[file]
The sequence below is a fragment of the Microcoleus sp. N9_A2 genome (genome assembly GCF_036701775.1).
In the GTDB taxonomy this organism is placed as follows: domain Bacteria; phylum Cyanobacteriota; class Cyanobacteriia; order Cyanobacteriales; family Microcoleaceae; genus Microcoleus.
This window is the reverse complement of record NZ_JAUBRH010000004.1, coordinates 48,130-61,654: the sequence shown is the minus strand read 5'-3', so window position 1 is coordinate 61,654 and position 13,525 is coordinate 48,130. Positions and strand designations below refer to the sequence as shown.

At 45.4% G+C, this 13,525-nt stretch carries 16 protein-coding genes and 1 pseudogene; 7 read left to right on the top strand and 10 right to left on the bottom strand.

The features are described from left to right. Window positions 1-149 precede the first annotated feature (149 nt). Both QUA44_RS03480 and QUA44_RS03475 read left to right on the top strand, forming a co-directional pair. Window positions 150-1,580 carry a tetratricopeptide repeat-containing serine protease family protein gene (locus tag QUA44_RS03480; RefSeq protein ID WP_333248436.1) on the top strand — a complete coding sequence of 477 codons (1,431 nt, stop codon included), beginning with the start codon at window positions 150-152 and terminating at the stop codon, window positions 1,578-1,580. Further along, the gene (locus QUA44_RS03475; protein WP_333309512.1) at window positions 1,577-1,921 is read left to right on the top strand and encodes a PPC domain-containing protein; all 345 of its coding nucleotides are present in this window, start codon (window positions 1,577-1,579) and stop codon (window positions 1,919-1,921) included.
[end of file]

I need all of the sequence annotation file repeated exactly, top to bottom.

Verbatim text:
The sequence below is a fragment of the Microcoleus sp. N9_A2 genome (genome assembly GCF_036701775.1).
In the GTDB taxonomy this organism is placed as follows: domain Bacteria; phylum Cyanobacteriota; class Cyanobacteriia; order Cyanobacteriales; family Microcoleaceae; genus Microcoleus.
This window is the reverse complement of record NZ_JAUBRH010000004.1, coordinates 48,130-61,654: the sequence shown is the minus strand read 5'-3', so window position 1 is coordinate 61,654 and position 13,525 is coordinate 48,130. Positions and strand designations below refer to the sequence as shown.

At 45.4% G+C, this 13,525-nt stretch carries 16 protein-coding genes and 1 pseudogene; 7 read left to right on the top strand and 10 right to left on the bottom strand.

The features are described from left to right. Window positions 1-149 precede the first annotated feature (149 nt). Both QUA44_RS03480 and QUA44_RS03475 read left to right on the top strand, forming a co-directional pair. Window positions 150-1,580 carry a tetratricopeptide repeat-containing serine protease family protein gene (locus tag QUA44_RS03480; RefSeq protein ID WP_333248436.1) on the top strand — a complete coding sequence of 477 codons (1,431 nt, stop codon included), beginning with the start codon at window positions 150-152 and terminating at the stop codon, window positions 1,578-1,580. Further along, the gene (locus QUA44_RS03475; protein WP_333309512.1) at window positions 1,577-1,921 is read left to right on the top strand and encodes a PPC domain-containing protein; all 345 of its coding nucleotides are present in this window, start codon (window positions 1,577-1,579) and stop codon (window positions 1,919-1,921) included.